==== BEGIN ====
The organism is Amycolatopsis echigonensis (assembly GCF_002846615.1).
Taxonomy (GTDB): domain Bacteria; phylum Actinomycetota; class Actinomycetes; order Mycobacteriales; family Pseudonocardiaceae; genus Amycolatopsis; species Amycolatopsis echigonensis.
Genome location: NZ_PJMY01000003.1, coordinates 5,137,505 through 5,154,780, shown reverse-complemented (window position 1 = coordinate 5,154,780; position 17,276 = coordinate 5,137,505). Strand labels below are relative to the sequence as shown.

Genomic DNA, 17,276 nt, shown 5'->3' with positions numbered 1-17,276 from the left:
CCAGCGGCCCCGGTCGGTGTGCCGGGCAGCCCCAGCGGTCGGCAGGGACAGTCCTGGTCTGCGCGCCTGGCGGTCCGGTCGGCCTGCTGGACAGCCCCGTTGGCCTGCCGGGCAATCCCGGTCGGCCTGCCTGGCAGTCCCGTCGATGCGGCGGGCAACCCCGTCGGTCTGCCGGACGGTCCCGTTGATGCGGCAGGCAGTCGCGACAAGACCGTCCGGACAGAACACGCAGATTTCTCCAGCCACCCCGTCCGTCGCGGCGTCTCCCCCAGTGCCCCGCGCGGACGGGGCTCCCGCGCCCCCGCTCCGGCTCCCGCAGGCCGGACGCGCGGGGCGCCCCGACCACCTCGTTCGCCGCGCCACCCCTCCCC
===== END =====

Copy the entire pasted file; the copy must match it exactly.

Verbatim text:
The organism is Amycolatopsis echigonensis (assembly GCF_002846615.1).
Taxonomy (GTDB): domain Bacteria; phylum Actinomycetota; class Actinomycetes; order Mycobacteriales; family Pseudonocardiaceae; genus Amycolatopsis; species Amycolatopsis echigonensis.
Genome location: NZ_PJMY01000003.1, coordinates 5,137,505 through 5,154,780, shown reverse-complemented (window position 1 = coordinate 5,154,780; position 17,276 = coordinate 5,137,505). Strand labels below are relative to the sequence as shown.

Genomic DNA, 17,276 nt, shown 5'->3' with positions numbered 1-17,276 from the left:
CCAGCGGCCCCGGTCGGTGTGCCGGGCAGCCCCAGCGGTCGGCAGGGACAGTCCTGGTCTGCGCGCCTGGCGGTCCGGTCGGCCTGCTGGACAGCCCCGTTGGCCTGCCGGGCAATCCCGGTCGGCCTGCCTGGCAGTCCCGTCGATGCGGCGGGCAACCCCGTCGGTCTGCCGGACGGTCCCGTTGATGCGGCAGGCAGTCGCGACAAGACCGTCCGGACAGAACACGCAGATTTCTCCAGCCACCCCGTCCGTCGCGGCGTCTCCCCCAGTGCCCCGCGCGGACGGGGCTCCCGCGCCCCCGCTCCGGCTCCCGCAGGCCGGACGCGCGGGGCGCCCCGACCACCTCGTTCGCCGCGCCACCCCTCCCC